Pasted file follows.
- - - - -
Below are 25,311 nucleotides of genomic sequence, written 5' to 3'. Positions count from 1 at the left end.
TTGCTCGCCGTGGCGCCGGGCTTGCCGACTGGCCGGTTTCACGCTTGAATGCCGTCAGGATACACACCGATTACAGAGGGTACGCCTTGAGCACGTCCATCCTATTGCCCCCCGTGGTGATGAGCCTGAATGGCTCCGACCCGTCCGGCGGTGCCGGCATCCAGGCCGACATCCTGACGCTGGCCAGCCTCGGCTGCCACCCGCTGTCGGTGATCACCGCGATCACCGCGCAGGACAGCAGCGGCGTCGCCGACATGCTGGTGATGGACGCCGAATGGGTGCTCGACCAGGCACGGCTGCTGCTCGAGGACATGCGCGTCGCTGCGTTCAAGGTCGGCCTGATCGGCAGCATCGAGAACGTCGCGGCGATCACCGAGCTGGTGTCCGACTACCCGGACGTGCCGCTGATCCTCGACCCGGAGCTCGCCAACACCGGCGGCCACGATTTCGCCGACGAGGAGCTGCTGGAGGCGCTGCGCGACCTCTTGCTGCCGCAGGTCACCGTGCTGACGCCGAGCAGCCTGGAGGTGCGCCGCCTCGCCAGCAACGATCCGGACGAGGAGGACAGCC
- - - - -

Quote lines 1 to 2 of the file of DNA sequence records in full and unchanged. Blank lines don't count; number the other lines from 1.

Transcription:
Below are 25,311 nucleotides of genomic sequence, written 5' to 3'. Positions count from 1 at the left end.
TTGCTCGCCGTGGCGCCGGGCTTGCCGACTGGCCGGTTTCACGCTTGAATGCCGTCAGGATACACACCGATTACAGAGGGTACGCCTTGAGCACGTCCATCCTATTGCCCCCCGTGGTGATGAGCCTGAATGGCTCCGACCCGTCCGGCGGTGCCGGCATCCAGGCCGACATCCTGACGCTGGCCAGCCTCGGCTGCCACCCGCTGTCGGTGATCACCGCGATCACCGCGCAGGACAGCAGCGGCGTCGCCGACATGCTGGTGATGGACGCCGAATGGGTGCTCGACCAGGCACGGCTGCTGCTCGAGGACATGCGCGTCGCTGCGTTCAAGGTCGGCCTGATCGGCAGCATCGAGAACGTCGCGGCGATCACCGAGCTGGTGTCCGACTACCCGGACGTGCCGCTGATCCTCGACCCGGAGCTCGCCAACACCGGCGGCCACGATTTCGCCGACGAGGAGCTGCTGGAGGCGCTGCGCGACCTCTTGCTGCCGCAGGTCACCGTGCTGACGCCGAGCAGCCTGGAGGTGCGCCGCCTCGCCAGCAACGATCCGGACGAGGAGGACAGCC